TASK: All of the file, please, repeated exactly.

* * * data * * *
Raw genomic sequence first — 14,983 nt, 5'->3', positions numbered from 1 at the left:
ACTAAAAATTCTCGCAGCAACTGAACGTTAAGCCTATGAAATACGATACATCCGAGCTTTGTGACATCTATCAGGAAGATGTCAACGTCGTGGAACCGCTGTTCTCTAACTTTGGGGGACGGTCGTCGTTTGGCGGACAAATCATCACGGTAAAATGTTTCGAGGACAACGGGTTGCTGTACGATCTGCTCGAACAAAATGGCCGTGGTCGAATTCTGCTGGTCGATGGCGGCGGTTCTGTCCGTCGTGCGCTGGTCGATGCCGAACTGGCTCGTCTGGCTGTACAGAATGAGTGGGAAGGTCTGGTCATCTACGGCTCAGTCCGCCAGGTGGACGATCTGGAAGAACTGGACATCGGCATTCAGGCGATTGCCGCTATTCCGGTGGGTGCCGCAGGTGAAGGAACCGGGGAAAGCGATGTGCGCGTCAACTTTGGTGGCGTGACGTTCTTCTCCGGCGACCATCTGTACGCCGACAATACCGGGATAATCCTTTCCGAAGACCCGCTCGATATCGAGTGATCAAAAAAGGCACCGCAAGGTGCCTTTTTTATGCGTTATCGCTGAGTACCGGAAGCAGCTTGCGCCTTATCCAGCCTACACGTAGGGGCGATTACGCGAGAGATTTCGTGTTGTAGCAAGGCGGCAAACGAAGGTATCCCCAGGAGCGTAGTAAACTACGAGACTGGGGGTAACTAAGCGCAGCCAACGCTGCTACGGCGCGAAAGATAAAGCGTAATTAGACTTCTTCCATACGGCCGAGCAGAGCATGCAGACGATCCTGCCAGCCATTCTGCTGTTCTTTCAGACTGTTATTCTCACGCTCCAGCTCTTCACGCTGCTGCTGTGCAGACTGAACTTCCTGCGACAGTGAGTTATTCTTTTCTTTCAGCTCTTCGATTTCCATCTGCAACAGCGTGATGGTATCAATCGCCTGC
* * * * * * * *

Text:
Raw genomic sequence first — 14,983 nt, 5'->3', positions numbered from 1 at the left:
ACTAAAAATTCTCGCAGCAACTGAACGTTAAGCCTATGAAATACGATACATCCGAGCTTTGTGACATCTATCAGGAAGATGTCAACGTCGTGGAACCGCTGTTCTCTAACTTTGGGGGACGGTCGTCGTTTGGCGGACAAATCATCACGGTAAAATGTTTCGAGGACAACGGGTTGCTGTACGATCTGCTCGAACAAAATGGCCGTGGTCGAATTCTGCTGGTCGATGGCGGCGGTTCTGTCCGTCGTGCGCTGGTCGATGCCGAACTGGCTCGTCTGGCTGTACAGAATGAGTGGGAAGGTCTGGTCATCTACGGCTCAGTCCGCCAGGTGGACGATCTGGAAGAACTGGACATCGGCATTCAGGCGATTGCCGCTATTCCGGTGGGTGCCGCAGGTGAAGGAACCGGGGAAAGCGATGTGCGCGTCAACTTTGGTGGCGTGACGTTCTTCTCCGGCGACCATCTGTACGCCGACAATACCGGGATAATCCTTTCCGAAGACCCGCTCGATATCGAGTGATCAAAAAAGGCACCGCAAGGTGCCTTTTTTATGCGTTATCGCTGAGTACCGGAAGCAGCTTGCGCCTTATCCAGCCTACACGTAGGGGCGATTACGCGAGAGATTTCGTGTTGTAGCAAGGCGGCAAACGAAGGTATCCCCAGGAGCGTAGTAAACTACGAGACTGGGGGTAACTAAGCGCAGCCAACGCTGCTACGGCGCGAAAGATAAAGCGTAATTAGACTTCTTCCATACGGCCGAGCAGAGCATGCAGACGATCCTGCCAGCCATTCTGCTGTTCTTTCAGACTGTTATTCTCACGCTCCAGCTCTTCACGCTGCTGCTGTGCAGACTGAACTTCCTGCGACAGTGAGTTATTCTTTTCTTTCAGCTCTTCGATTTCCATCTGCAACAGCGTGATGGTATCAATCGCCTGC